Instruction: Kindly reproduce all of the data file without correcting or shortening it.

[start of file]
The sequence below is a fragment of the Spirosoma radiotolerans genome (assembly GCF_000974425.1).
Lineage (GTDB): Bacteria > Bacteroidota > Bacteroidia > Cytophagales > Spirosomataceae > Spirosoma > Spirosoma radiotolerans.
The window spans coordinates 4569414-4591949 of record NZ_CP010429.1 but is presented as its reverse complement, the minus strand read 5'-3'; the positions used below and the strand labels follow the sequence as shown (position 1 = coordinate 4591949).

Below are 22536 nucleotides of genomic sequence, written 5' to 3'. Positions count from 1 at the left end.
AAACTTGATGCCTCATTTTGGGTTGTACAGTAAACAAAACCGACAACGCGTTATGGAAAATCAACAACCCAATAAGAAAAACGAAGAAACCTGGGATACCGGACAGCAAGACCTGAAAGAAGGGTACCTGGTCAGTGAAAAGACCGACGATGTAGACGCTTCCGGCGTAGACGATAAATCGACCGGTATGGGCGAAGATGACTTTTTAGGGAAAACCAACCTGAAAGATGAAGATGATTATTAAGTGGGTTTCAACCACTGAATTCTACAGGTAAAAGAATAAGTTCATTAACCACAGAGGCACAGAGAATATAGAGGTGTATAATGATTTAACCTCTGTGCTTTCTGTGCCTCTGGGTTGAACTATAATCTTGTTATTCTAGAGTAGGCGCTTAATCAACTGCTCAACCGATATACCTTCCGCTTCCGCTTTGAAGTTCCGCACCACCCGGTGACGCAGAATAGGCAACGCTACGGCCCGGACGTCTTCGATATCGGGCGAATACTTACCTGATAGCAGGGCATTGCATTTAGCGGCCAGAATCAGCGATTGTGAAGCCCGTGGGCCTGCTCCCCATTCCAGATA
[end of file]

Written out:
The sequence below is a fragment of the Spirosoma radiotolerans genome (assembly GCF_000974425.1).
Lineage (GTDB): Bacteria > Bacteroidota > Bacteroidia > Cytophagales > Spirosomataceae > Spirosoma > Spirosoma radiotolerans.
The window spans coordinates 4569414-4591949 of record NZ_CP010429.1 but is presented as its reverse complement, the minus strand read 5'-3'; the positions used below and the strand labels follow the sequence as shown (position 1 = coordinate 4591949).

Below are 22536 nucleotides of genomic sequence, written 5' to 3'. Positions count from 1 at the left end.
AAACTTGATGCCTCATTTTGGGTTGTACAGTAAACAAAACCGACAACGCGTTATGGAAAATCAACAACCCAATAAGAAAAACGAAGAAACCTGGGATACCGGACAGCAAGACCTGAAAGAAGGGTACCTGGTCAGTGAAAAGACCGACGATGTAGACGCTTCCGGCGTAGACGATAAATCGACCGGTATGGGCGAAGATGACTTTTTAGGGAAAACCAACCTGAAAGATGAAGATGATTATTAAGTGGGTTTCAACCACTGAATTCTACAGGTAAAAGAATAAGTTCATTAACCACAGAGGCACAGAGAATATAGAGGTGTATAATGATTTAACCTCTGTGCTTTCTGTGCCTCTGGGTTGAACTATAATCTTGTTATTCTAGAGTAGGCGCTTAATCAACTGCTCAACCGATATACCTTCCGCTTCCGCTTTGAAGTTCCGCACCACCCGGTGACGCAGAATAGGCAACGCTACGGCCCGGACGTCTTCGATATCGGGCGAATACTTACCTGATAGCAGGGCATTGCATTTAGCGGCCAGAATCAGCGATTGTGAAGCCCGTGGGCCTGCTCCCCATTCCAGATA